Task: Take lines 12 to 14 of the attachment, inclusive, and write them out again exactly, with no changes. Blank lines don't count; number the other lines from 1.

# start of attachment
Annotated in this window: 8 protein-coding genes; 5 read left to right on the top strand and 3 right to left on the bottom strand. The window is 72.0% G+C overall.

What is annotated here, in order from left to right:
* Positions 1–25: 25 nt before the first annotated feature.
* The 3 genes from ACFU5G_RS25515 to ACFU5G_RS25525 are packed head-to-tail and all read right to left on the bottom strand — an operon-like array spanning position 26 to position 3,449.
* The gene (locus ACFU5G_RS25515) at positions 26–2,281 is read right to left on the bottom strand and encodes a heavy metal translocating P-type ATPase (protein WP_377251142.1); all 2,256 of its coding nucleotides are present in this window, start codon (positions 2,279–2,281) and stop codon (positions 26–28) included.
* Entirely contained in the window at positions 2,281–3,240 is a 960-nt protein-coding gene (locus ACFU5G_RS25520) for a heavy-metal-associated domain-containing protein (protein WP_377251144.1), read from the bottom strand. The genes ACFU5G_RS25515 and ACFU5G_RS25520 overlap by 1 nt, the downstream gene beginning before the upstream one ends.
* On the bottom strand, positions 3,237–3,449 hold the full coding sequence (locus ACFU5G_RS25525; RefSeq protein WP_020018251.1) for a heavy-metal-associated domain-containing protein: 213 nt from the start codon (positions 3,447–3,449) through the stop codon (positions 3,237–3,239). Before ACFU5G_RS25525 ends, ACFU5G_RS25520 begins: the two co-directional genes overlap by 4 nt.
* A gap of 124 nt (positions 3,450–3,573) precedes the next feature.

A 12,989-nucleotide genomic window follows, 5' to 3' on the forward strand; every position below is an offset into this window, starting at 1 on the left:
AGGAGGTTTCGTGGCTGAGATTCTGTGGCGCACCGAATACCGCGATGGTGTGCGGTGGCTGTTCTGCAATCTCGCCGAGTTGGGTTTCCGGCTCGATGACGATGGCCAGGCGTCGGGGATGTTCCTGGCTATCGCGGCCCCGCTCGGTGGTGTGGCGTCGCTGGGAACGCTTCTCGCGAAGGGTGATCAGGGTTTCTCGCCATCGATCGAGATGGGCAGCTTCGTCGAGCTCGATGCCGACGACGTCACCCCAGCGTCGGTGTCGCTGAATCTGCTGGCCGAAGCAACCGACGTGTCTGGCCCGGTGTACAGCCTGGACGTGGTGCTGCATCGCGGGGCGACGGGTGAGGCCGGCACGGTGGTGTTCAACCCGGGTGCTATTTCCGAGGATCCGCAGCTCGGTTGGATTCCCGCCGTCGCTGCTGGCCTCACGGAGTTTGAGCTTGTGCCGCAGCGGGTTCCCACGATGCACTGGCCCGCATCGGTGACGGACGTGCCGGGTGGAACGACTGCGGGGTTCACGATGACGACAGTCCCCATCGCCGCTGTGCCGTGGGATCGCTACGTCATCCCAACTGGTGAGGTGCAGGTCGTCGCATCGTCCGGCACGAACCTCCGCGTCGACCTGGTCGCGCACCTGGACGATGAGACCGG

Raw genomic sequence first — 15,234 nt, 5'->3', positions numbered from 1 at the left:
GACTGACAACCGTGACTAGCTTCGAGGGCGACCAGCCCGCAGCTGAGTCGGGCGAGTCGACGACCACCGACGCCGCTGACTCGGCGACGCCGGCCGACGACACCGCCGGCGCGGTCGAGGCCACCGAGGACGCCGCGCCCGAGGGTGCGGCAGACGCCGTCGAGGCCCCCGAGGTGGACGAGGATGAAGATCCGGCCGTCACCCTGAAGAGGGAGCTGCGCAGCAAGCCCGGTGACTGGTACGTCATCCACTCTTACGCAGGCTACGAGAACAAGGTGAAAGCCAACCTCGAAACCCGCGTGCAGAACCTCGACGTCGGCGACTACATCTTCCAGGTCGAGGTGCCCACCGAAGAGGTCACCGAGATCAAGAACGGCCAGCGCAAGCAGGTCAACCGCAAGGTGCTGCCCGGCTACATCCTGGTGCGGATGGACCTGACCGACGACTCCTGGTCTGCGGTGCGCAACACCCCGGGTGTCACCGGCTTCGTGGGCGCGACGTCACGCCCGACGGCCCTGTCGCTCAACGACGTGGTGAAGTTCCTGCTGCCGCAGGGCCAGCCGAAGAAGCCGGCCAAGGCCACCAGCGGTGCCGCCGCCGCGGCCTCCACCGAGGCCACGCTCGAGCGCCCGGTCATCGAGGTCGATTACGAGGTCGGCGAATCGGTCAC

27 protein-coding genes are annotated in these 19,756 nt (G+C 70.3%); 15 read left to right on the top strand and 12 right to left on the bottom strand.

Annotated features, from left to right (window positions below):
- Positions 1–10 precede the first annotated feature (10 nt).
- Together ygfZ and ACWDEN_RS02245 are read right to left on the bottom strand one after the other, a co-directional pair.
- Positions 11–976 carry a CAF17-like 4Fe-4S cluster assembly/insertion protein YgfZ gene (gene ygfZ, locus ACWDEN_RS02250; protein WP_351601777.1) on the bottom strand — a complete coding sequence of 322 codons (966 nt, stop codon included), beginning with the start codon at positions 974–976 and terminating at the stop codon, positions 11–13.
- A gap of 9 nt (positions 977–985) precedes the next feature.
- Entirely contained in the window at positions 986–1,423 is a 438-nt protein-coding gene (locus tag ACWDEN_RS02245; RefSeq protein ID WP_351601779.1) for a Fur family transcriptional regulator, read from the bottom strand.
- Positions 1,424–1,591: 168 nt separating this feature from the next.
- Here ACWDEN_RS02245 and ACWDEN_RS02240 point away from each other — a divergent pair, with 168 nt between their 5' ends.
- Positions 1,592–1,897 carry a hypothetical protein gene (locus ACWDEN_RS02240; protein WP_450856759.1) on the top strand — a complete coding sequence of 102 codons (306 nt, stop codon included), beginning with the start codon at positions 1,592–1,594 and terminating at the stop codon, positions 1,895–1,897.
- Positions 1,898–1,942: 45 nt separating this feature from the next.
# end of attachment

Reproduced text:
GACTGACAACCGTGACTAGCTTCGAGGGCGACCAGCCCGCAGCTGAGTCGGGCGAGTCGACGACCACCGACGCCGCTGACTCGGCGACGCCGGCCGACGACACCGCCGGCGCGGTCGAGGCCACCGAGGACGCCGCGCCCGAGGGTGCGGCAGACGCCGTCGAGGCCCCCGAGGTGGACGAGGATGAAGATCCGGCCGTCACCCTGAAGAGGGAGCTGCGCAGCAAGCCCGGTGACTGGTACGTCATCCACTCTTACGCAGGCTACGAGAACAAGGTGAAAGCCAACCTCGAAACCCGCGTGCAGAACCTCGACGTCGGCGACTACATCTTCCAGGTCGAGGTGCCCACCGAAGAGGTCACCGAGATCAAGAACGGCCAGCGCAAGCAGGTCAACCGCAAGGTGCTGCCCGGCTACATCCTGGTGCGGATGGACCTGACCGACGACTCCTGGTCTGCGGTGCGCAACACCCCGGGTGTCACCGGCTTCGTGGGCGCGACGTCACGCCCGACGGCCCTGTCGCTCAACGACGTGGTGAAGTTCCTGCTGCCGCAGGGCCAGCCGAAGAAGCCGGCCAAGGCCACCAGCGGTGCCGCCGCCGCGGCCTCCACCGAGGCCACGCTCGAGCGCCCGGTCATCGAGGTCGATTACGAGGTCGGCGAATCGGTCAC

27 protein-coding genes are annotated in these 19,756 nt (G+C 70.3%); 15 read left to right on the top strand and 12 right to left on the bottom strand.

Annotated features, from left to right (window positions below):